AcuteCare Telemedicine Blog

A Sharper Mind, Middle Age and Beyond

Though many studies have found that college graduates earn more money, it looks like there may be an even better reason to dig in deep for the sheepskin. According to the Midlife in the United States, or ‘Midus study,’ a very large study involving more than 7000 people over the course of many years, a college degree appears to slow the brain’s aging process by up to a decade. The findings appear to be true regardless of other factors such as differences in income, parental achievement, gender, physical activity, and age.

According to an article in the New York Times, the effect seems, perhaps surprisingly, to be truer for ‘fluid intelligence,’ described as “the abilities that produce solutions not based on experience, like pattern recognition, working memory and abstract thinking, but rather the kind of intelligence tested on I.Q. examinations.” ‘Crystallized intelligence,’ by contrast, “generally refers to skills that are acquired through experience and education, like verbal ability, inductive reasoning and judgment.” The interesting finding of this study is the fact that the ‘fluid’ intelligence that appears to benefit more from schooling, is often considered largely a product of genetics, and ‘crystallized’ intelligence would seemingly be far more dependent on influences, including “personality, motivation, opportunity and culture.”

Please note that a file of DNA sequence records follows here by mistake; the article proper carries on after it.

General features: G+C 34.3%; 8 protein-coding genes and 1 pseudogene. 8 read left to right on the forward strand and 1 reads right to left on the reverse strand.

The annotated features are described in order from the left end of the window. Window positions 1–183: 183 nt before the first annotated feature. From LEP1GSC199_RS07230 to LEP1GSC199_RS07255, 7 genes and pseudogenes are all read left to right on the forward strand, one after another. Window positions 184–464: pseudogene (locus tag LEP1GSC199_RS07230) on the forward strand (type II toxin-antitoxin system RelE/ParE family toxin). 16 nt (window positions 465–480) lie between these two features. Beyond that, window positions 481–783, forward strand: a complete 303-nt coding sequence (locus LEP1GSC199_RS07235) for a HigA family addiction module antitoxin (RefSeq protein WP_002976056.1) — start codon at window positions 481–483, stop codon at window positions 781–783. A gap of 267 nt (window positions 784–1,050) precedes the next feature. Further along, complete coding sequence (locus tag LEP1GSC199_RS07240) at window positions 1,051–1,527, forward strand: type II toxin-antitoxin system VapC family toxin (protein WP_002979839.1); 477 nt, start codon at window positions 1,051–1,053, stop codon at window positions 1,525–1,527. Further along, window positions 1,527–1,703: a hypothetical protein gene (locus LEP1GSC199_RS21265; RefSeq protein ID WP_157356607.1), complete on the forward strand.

All other conditions being equal, the more years of schooling a subject had, the better he or she performed on every mental test. Up to age 75, the studies showed, “people with college degrees performed on complex tasks like less-educated individuals who were 10 years younger.” If the overall health of the brain can be improved with continued education, perhaps it’s time to consider going back to school!

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